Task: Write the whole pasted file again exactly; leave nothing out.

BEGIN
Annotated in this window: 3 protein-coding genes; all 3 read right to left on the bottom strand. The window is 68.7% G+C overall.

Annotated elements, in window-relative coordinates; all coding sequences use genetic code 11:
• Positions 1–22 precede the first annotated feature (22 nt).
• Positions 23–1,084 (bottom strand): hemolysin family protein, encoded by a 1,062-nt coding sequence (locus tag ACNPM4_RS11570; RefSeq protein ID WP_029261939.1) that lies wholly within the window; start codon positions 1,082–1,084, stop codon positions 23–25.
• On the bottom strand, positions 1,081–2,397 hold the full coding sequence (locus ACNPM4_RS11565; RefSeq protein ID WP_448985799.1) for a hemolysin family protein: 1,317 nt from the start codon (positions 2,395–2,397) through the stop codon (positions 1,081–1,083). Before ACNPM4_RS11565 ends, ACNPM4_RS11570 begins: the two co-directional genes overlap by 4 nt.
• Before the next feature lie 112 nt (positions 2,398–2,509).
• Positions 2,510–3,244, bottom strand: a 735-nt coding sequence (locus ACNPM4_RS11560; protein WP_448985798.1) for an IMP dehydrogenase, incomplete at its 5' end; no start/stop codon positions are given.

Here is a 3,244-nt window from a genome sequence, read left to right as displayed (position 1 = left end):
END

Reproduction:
Annotated in this window: 3 protein-coding genes; all 3 read right to left on the bottom strand. The window is 68.7% G+C overall.

Annotated elements, in window-relative coordinates; all coding sequences use genetic code 11:
• Positions 1–22 precede the first annotated feature (22 nt).
• Positions 23–1,084 (bottom strand): hemolysin family protein, encoded by a 1,062-nt coding sequence (locus tag ACNPM4_RS11570; RefSeq protein ID WP_029261939.1) that lies wholly within the window; start codon positions 1,082–1,084, stop codon positions 23–25.
• On the bottom strand, positions 1,081–2,397 hold the full coding sequence (locus ACNPM4_RS11565; RefSeq protein ID WP_448985799.1) for a hemolysin family protein: 1,317 nt from the start codon (positions 2,395–2,397) through the stop codon (positions 1,081–1,083). Before ACNPM4_RS11565 ends, ACNPM4_RS11570 begins: the two co-directional genes overlap by 4 nt.
• Before the next feature lie 112 nt (positions 2,398–2,509).
• Positions 2,510–3,244, bottom strand: a 735-nt coding sequence (locus ACNPM4_RS11560; protein WP_448985798.1) for an IMP dehydrogenase, incomplete at its 5' end; no start/stop codon positions are given.

Here is a 3,244-nt window from a genome sequence, read left to right as displayed (position 1 = left end):